First floating boardwalk in Ireland opens in Co Leitrim

Amenity is final leg of Shannon Blueway from Drumshanbo to Carrick-on-Shannon

Ireland’s first floating boardwalk has opened at Acres Lake in Drumshanbo. The 600m walkway is the final link in a section of the Shannon Blueway, a 200km network of activity trails on interconnected waterways Leitrim, Roscommon, Longford and Cavan.

 

Ireland’s first floating boardwalk has opened at Acres Lake in Co Leitrim.

The 600m boardwalk – between Drumshanbo and Carrick-on-Shannon – will serve as the final leg of the Shannon Blueway, part of an expanding network of recreational trails that offer walking, kayaking, and cycling routes in lesser-known parts of the State.

The boardwalk will provide access to Acres Lake and via the Lough Allen Canal northwards to Lough Allen and southwards to Battlebridge, Leitrim village and Carrick-on-Shannon, and farther south from there.

In all, the Shannon Blueway encompasses more than 200km of waterborne or waterside trails. It links to the river Boyle near Carrick-on-Shannon, allowing access to Lough Key and its adventure playground, as well as the town of Boyle in Co Roscommon via Boyle Harbour.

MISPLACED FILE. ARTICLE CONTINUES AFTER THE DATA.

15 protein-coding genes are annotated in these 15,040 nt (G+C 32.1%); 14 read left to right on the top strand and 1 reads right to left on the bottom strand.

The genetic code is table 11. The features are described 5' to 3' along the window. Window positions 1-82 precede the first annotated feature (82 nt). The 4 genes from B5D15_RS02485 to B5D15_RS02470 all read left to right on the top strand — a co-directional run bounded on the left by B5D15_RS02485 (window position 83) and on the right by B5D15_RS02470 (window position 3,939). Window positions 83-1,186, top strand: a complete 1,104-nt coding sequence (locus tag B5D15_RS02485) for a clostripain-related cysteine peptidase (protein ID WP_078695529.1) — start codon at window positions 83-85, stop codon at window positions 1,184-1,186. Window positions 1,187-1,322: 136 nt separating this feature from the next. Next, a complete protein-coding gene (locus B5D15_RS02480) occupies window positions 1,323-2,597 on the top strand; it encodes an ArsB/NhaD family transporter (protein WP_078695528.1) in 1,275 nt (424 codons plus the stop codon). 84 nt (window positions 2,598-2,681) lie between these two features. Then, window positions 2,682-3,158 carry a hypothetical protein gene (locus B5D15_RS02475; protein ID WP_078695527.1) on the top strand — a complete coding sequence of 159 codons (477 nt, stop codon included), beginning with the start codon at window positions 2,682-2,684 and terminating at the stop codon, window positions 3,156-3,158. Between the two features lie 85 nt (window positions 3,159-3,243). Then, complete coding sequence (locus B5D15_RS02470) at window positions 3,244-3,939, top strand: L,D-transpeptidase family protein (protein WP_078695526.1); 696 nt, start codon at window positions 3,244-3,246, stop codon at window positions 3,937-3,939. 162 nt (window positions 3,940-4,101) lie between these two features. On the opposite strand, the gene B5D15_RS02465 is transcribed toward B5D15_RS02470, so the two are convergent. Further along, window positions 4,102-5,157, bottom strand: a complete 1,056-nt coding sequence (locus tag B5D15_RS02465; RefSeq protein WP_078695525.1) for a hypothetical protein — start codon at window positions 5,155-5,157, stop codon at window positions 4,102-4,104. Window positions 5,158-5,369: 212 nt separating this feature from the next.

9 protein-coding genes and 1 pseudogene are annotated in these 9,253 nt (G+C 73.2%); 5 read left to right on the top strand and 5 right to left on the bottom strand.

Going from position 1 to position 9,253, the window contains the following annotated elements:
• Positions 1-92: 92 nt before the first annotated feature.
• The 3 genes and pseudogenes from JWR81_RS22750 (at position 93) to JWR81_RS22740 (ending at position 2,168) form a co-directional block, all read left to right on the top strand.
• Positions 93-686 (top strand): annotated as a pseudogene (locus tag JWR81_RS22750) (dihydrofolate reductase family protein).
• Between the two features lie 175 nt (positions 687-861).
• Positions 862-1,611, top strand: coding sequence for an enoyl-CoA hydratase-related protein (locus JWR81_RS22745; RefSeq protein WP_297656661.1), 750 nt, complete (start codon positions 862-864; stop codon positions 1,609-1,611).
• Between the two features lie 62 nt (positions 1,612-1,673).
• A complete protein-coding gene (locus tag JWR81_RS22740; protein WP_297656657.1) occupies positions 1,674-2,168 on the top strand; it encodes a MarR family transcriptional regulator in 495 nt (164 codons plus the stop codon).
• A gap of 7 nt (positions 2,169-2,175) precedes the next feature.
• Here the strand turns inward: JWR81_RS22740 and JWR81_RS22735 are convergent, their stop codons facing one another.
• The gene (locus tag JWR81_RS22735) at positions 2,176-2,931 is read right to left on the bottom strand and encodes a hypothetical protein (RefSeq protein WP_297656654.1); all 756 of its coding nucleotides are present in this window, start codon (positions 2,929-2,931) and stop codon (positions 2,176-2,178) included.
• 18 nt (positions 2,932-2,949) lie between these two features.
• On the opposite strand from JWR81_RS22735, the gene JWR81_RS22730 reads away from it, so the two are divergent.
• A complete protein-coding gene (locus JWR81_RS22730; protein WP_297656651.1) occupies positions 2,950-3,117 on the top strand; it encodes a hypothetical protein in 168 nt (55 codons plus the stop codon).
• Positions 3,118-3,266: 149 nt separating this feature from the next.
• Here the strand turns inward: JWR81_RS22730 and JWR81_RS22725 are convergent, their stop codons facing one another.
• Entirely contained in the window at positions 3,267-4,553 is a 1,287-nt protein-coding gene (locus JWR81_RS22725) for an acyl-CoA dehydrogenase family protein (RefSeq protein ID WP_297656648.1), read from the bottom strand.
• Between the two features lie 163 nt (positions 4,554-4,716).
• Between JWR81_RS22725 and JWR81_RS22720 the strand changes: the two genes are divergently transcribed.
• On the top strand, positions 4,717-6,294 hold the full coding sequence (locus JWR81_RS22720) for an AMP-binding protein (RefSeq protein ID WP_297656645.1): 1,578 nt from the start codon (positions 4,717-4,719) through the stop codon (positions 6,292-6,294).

A turn at Leitrim village gives access to the Shannon-Erne Waterway, which in turn leads to Lough Erne, the Fermanagh lakelands and Enniskillen.

Going south from Carrick-on-Shannon, the Blueway winds its way through lakes and rivers to the river Camlin and Richmond Harbour in Cloondara, Co Longford, where the Royal Canal offers access all the way to Dublin.

Excellent investment

Minister for Rural Development Michael Ring, opening the boardwalk on Tuesday, said the €500,000 cost was “an excellent investment”.

A further allocation of €1.1 million had been made to Leitrim County Council for a walkway and cycleway from Carrick-on-Shannon to Leitrim village, and from Acres Lake to the Lough Allen Hotel.

Drumshanbo was once a well-known location for transporting coal from the Arigna mines, first via the Lough Allen Canal and later, from 1888, via the Cavan and Leitrim narrow-gauge rail line.

The line, which closed in 1959, was largely a roadside tram and was particularly useful during the war, when imported coal was hard to get. Today, the Arigna mines function as a museum and are open to visitors.

Greenways based along former railway tracks include the Great Western Greenway between Westport and Achill Island in Mayo; the Déise Greenway in Waterford and the Mullingar to Athlone Greenway in Co Westmeath.

Greenways have also been proposed for the former western railway from Galway to Sligo and along the cross-Border route of the former Ulster Canal.